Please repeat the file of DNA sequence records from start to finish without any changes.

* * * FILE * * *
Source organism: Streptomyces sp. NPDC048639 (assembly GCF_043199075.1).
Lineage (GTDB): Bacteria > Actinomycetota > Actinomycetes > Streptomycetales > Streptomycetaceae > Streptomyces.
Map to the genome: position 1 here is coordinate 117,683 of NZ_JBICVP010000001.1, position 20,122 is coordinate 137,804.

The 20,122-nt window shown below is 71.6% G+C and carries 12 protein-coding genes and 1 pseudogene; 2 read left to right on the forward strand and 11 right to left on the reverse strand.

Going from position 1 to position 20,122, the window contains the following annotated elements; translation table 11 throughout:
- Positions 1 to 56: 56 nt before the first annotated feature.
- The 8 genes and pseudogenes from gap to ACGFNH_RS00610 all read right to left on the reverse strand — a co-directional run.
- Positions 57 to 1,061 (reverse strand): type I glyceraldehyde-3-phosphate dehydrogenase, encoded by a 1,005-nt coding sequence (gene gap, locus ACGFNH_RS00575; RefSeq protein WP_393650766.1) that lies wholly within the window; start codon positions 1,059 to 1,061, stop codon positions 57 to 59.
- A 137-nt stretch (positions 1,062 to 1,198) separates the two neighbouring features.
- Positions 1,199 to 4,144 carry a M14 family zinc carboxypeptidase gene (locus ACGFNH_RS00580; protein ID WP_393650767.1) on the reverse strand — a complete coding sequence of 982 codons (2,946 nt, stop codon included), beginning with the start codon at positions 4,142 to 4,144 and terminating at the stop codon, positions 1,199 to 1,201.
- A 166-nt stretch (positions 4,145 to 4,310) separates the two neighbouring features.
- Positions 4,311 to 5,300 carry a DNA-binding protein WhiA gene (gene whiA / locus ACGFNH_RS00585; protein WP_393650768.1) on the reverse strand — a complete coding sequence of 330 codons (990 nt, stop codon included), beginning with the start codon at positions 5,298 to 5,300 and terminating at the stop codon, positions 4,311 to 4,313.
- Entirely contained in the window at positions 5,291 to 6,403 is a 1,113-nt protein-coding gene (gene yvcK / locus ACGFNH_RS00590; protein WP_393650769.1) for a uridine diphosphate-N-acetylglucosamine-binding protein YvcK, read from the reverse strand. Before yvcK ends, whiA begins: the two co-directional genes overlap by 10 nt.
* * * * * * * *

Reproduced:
Source organism: Streptomyces sp. NPDC048639 (assembly GCF_043199075.1).
Lineage (GTDB): Bacteria > Actinomycetota > Actinomycetes > Streptomycetales > Streptomycetaceae > Streptomyces.
Map to the genome: position 1 here is coordinate 117,683 of NZ_JBICVP010000001.1, position 20,122 is coordinate 137,804.

The 20,122-nt window shown below is 71.6% G+C and carries 12 protein-coding genes and 1 pseudogene; 2 read left to right on the forward strand and 11 right to left on the reverse strand.

Going from position 1 to position 20,122, the window contains the following annotated elements; translation table 11 throughout:
- Positions 1 to 56: 56 nt before the first annotated feature.
- The 8 genes and pseudogenes from gap to ACGFNH_RS00610 all read right to left on the reverse strand — a co-directional run.
- Positions 57 to 1,061 (reverse strand): type I glyceraldehyde-3-phosphate dehydrogenase, encoded by a 1,005-nt coding sequence (gene gap, locus ACGFNH_RS00575; RefSeq protein WP_393650766.1) that lies wholly within the window; start codon positions 1,059 to 1,061, stop codon positions 57 to 59.
- A 137-nt stretch (positions 1,062 to 1,198) separates the two neighbouring features.
- Positions 1,199 to 4,144 carry a M14 family zinc carboxypeptidase gene (locus ACGFNH_RS00580; protein ID WP_393650767.1) on the reverse strand — a complete coding sequence of 982 codons (2,946 nt, stop codon included), beginning with the start codon at positions 4,142 to 4,144 and terminating at the stop codon, positions 1,199 to 1,201.
- A 166-nt stretch (positions 4,145 to 4,310) separates the two neighbouring features.
- Positions 4,311 to 5,300 carry a DNA-binding protein WhiA gene (gene whiA / locus ACGFNH_RS00585; protein WP_393650768.1) on the reverse strand — a complete coding sequence of 330 codons (990 nt, stop codon included), beginning with the start codon at positions 5,298 to 5,300 and terminating at the stop codon, positions 4,311 to 4,313.
- Entirely contained in the window at positions 5,291 to 6,403 is a 1,113-nt protein-coding gene (gene yvcK / locus ACGFNH_RS00590; protein WP_393650769.1) for a uridine diphosphate-N-acetylglucosamine-binding protein YvcK, read from the reverse strand. Before yvcK ends, whiA begins: the two co-directional genes overlap by 10 nt.